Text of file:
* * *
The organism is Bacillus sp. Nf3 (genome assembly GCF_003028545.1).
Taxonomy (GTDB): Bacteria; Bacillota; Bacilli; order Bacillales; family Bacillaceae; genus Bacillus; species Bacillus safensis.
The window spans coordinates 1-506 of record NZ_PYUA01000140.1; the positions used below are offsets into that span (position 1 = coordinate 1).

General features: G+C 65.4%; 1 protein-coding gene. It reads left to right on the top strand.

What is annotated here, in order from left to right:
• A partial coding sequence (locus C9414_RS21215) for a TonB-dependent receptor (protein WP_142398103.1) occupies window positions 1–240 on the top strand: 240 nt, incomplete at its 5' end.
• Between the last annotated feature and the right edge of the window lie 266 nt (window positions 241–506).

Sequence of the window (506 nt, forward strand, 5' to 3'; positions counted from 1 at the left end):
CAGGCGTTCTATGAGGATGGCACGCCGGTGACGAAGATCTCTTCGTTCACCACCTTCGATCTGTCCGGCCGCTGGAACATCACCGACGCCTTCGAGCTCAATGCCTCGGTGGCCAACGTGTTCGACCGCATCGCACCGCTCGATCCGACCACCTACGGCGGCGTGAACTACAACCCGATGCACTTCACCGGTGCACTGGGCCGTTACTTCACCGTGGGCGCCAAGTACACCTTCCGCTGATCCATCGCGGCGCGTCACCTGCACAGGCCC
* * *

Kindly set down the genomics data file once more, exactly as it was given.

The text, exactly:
The organism is Bacillus sp. Nf3 (genome assembly GCF_003028545.1).
Taxonomy (GTDB): Bacteria; Bacillota; Bacilli; order Bacillales; family Bacillaceae; genus Bacillus; species Bacillus safensis.
The window spans coordinates 1-506 of record NZ_PYUA01000140.1; the positions used below are offsets into that span (position 1 = coordinate 1).

General features: G+C 65.4%; 1 protein-coding gene. It reads left to right on the top strand.

What is annotated here, in order from left to right:
• A partial coding sequence (locus C9414_RS21215) for a TonB-dependent receptor (protein WP_142398103.1) occupies window positions 1–240 on the top strand: 240 nt, incomplete at its 5' end.
• Between the last annotated feature and the right edge of the window lie 266 nt (window positions 241–506).

Sequence of the window (506 nt, forward strand, 5' to 3'; positions counted from 1 at the left end):
CAGGCGTTCTATGAGGATGGCACGCCGGTGACGAAGATCTCTTCGTTCACCACCTTCGATCTGTCCGGCCGCTGGAACATCACCGACGCCTTCGAGCTCAATGCCTCGGTGGCCAACGTGTTCGACCGCATCGCACCGCTCGATCCGACCACCTACGGCGGCGTGAACTACAACCCGATGCACTTCACCGGTGCACTGGGCCGTTACTTCACCGTGGGCGCCAAGTACACCTTCCGCTGATCCATCGCGGCGCGTCACCTGCACAGGCCC